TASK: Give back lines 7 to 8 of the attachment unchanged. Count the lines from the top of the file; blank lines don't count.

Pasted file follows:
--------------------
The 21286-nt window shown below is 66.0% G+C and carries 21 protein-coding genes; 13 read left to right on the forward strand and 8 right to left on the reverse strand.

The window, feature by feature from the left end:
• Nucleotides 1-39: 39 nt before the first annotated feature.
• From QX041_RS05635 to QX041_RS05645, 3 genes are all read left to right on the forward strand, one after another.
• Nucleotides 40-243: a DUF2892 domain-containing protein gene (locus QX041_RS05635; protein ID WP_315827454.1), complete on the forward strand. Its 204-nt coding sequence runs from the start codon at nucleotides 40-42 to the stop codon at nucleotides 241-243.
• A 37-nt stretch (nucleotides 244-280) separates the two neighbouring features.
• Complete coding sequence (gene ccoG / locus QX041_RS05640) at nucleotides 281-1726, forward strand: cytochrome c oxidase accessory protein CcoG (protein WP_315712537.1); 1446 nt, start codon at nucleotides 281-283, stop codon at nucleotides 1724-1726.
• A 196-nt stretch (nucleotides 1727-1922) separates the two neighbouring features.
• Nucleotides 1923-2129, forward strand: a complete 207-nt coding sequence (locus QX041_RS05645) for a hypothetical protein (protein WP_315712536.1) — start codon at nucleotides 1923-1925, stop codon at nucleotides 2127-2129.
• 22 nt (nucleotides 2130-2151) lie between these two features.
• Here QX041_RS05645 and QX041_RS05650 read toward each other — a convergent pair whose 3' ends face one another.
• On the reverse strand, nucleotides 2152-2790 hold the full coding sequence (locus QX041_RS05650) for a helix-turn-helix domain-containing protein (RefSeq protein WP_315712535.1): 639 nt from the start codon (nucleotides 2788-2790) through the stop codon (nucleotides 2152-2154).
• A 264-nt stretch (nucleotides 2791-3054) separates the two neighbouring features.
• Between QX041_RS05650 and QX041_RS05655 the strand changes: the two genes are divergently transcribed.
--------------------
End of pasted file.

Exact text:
• Complete coding sequence (gene ccoG / locus QX041_RS05640) at nucleotides 281-1726, forward strand: cytochrome c oxidase accessory protein CcoG (protein WP_315712537.1); 1446 nt, start codon at nucleotides 281-283, stop codon at nucleotides 1724-1726.
• A 196-nt stretch (nucleotides 1727-1922) separates the two neighbouring features.